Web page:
Our Alan Wake interview continues with Matias Myllyrinne and Oskari Häkkinen from Remedy explaining the role of light and Alan’s everyday guy characteristics.
The other thing interesting about Alan Wake is the protagonist is an everyday kind of guy. In my opinion, it seems like developers try to make superstar action heroes as leads, especially for action games. Maybe it’s difficult to put Joe Anyone in the lead. So, why did you make this decision?
Matias Myllyrinne, Managing Director: It’s the very reason characters portrayed in computer games don’t exactly have the emotional depth that’s possible in our medium. We have an every man as you say, almost like a young Harrison Ford, and it’s easy to relate to that person. That person can evolve, his relationships with the other characters and supporting cast can take the story further.
We think the characters are very interesting. I mean you can take characters to different situations, different locations, and you can learn more about them and they can develop. Where as if it’s more of a cardboard cutout character — "I’m evil because I’m evil!" then it doesn’t really resonate, at least what we think, a mature audience wants.
I like my space marines as much as the next guy, but really games can tell a wider and more compelling stories as well. It doesn’t always need to be a ninja or a highly trained ex-seal who finds himself armed to the teeth with a rocket launcher. I think we really wanted to go for that every man approach and I’m glad you picked up on some of the challenges that go with that.
Who did the modeling work for Alan?
We used a local actor called Ilkka Villi for the model. Some of the voice acting will be done in New York.
We didn’t want to go for that kind of model beautiful. We wanted him to be a real person. We wanted him to be someone that you can relate too. Also, there’s a bit of ruggedness in the way he’s modeled and to the way he looks. Perhaps, if you look at the first models in 2005 he looks more like an outdoorsman, almost as if he’s going camping. Then, we felt it would be closer to the character if he was slightly more…
Oskari Häkkinen, Head of Franchise Development: …rugged.
I know you don’t want to give too much away, but what can you tell us about the concept of the dark presence? The enemy seems almost intangible.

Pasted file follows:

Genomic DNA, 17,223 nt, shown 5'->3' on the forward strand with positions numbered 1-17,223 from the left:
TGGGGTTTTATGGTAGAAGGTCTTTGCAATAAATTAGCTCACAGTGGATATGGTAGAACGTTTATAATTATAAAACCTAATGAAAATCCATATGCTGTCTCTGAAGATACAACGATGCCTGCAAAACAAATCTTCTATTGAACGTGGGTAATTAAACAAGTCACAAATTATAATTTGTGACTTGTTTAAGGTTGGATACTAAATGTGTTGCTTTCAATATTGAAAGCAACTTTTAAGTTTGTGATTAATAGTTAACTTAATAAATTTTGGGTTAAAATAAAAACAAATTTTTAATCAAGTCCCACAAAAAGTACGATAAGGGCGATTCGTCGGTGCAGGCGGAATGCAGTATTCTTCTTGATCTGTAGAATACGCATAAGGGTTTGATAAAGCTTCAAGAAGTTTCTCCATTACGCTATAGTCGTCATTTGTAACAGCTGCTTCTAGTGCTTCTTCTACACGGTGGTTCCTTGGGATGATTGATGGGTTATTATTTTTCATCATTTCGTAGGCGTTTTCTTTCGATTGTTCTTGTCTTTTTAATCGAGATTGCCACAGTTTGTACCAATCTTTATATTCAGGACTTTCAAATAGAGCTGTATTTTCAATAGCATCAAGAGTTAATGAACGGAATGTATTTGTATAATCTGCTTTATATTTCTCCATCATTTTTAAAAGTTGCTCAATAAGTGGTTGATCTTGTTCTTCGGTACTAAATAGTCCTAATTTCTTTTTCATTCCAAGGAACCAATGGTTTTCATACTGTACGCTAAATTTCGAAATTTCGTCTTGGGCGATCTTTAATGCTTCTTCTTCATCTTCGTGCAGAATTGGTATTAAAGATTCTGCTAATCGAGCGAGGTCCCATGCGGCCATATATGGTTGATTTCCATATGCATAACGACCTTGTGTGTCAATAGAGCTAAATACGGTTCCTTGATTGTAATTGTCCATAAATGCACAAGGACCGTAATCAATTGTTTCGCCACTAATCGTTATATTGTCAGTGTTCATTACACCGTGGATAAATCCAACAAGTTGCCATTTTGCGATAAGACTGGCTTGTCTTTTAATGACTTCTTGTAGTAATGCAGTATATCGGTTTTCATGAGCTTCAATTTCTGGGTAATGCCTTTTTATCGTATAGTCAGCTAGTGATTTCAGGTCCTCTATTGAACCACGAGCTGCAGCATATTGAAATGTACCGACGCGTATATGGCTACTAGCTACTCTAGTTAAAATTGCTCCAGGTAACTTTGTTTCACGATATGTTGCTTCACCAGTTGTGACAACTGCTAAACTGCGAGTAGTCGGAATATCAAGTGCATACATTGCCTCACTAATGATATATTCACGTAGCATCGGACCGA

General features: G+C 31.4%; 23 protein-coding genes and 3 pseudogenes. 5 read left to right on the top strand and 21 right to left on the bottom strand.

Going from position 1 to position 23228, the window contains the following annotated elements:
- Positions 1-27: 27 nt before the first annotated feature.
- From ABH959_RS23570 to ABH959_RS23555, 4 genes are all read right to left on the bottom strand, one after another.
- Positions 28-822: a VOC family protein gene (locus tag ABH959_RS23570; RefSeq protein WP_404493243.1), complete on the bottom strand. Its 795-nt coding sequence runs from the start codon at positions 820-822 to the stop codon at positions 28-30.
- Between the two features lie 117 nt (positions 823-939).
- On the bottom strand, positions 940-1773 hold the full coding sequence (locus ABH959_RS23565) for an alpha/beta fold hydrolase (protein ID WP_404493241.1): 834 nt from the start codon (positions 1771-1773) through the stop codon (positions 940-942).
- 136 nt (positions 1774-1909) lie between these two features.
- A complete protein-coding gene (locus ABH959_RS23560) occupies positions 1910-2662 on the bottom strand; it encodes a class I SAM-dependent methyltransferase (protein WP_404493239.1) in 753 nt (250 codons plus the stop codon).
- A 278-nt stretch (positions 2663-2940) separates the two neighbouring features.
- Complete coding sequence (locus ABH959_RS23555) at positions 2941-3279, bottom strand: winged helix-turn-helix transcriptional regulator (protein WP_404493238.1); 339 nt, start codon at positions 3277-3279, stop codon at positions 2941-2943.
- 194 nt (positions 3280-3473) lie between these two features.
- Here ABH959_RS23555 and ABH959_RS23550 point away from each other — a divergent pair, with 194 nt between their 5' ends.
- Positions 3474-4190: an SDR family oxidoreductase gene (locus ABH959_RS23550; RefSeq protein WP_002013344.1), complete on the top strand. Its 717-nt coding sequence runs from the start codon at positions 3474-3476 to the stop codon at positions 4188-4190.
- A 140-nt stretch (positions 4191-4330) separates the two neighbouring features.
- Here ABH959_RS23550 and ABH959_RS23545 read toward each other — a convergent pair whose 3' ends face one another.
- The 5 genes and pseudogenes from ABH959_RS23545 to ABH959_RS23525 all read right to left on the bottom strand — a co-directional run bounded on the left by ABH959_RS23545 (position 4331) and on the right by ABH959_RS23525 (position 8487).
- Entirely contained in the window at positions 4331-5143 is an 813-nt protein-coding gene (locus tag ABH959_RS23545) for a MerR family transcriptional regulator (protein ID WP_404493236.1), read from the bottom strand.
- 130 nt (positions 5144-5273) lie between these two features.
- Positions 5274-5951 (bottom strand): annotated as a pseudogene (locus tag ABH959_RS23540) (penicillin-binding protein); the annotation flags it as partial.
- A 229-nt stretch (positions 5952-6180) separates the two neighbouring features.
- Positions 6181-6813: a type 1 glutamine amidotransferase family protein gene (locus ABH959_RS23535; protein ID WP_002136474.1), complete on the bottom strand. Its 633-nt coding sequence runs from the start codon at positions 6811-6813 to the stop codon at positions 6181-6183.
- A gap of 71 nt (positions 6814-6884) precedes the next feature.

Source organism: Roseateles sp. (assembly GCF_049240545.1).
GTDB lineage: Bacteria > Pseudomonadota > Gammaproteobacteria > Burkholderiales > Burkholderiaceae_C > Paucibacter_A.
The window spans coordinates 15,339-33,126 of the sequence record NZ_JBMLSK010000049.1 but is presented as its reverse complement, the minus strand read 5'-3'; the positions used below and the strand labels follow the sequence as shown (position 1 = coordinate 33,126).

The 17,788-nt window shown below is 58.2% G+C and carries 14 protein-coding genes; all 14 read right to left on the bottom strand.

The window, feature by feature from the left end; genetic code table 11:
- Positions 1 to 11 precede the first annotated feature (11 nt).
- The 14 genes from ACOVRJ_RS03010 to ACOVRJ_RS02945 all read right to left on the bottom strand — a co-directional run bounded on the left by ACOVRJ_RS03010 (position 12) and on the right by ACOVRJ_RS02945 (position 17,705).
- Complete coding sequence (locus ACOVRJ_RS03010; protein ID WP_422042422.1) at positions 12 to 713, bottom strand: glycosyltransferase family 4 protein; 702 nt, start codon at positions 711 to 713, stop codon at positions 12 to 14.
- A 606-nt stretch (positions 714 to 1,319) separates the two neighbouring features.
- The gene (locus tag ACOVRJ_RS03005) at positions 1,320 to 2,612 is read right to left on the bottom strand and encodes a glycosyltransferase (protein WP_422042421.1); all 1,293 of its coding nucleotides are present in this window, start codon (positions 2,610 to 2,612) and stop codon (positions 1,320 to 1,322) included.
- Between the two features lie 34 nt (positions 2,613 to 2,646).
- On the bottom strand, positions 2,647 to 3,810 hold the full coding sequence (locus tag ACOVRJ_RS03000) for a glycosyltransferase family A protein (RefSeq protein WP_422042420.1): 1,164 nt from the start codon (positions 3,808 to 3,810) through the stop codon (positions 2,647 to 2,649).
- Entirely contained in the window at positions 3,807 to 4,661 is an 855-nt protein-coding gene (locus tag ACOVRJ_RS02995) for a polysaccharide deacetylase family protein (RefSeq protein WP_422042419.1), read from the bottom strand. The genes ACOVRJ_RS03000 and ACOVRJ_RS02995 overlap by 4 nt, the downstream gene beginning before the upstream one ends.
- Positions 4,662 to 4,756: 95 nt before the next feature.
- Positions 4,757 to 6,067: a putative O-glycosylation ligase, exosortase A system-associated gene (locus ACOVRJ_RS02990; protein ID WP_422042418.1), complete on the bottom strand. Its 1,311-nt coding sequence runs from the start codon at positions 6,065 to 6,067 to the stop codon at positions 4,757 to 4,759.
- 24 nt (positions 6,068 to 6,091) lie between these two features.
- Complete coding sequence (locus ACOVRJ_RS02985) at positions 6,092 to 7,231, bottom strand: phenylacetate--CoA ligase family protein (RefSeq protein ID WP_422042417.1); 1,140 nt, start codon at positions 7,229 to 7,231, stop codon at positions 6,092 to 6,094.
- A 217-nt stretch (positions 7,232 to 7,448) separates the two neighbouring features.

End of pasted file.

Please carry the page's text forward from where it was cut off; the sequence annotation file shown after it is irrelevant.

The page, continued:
MM: The dark presence takes over the locals, we call them “taken.” There’s a kind of shield of dark presence around them, but by light you can remove that.
OH: In a state of heightened reality, brought on by terror and fear, Alan Wake believes he can will his light source to burn brighter. And that’s what I was doing [during the demo], I was willing away the dark presence quicker. You saw in the HUd there a red bar and a blue bar. The blue bar was my willing, so to speak. I have batteries as well and I can change those. That is a limited resource so I can only do it so long. It takes time to regenerate so I have to be resourceful with it and use it wisely.
MM: There are different tactics you can use, which I think is quite cool. You can play around, whether its the headlights of a car or a generator or setting up fixed light fixtures to create…
OH: … really the player will have to use very smart thinking of how he’s going to taken on the challenges laying ahead of him and utilize his environment to create lights.
MM: The concept of light is so powerful and easy to grasp. It’s almost like with the Max Payne games, we played around with the concept of time, which is a constant for everybody. As kids we learned that’s a dark corridor, something might be there. Light as a safe haven, if you will, opens loads of opportunities.
When you first talked about this game you mentioned it was the start of a series. What can you tell us about that?
MM: We definitely set out to build something that’s larger than one individual game. We wanted to build something that can translate into different forms of storytelling whether they be books, films, graphic novels, or other games. We certainly want to build that, but right now we are fully focused on making this the best possible game for the 360 in spring 2010. Really, that’s our soul focus at this point. We’re not even worried or bothered by anything else. As you said, it’s been long enough and we want to get it in the gamer’s hands and viewers living rooms so they can enjoy it.
We’re storytellers as Oz says and it’s time to tell this story.
You mentioned that you’re doing a linear story, but you’re leaving it open that you can expand it?
MM: There’s a lot of fiction, there’s deep fiction. If you look at a lot of our inspirational material – let’s just say it’s a linear story, there’s a satisfactory ending. On the other hand we’re not at a dead end. We have loads of things we’d like to talk about and explore.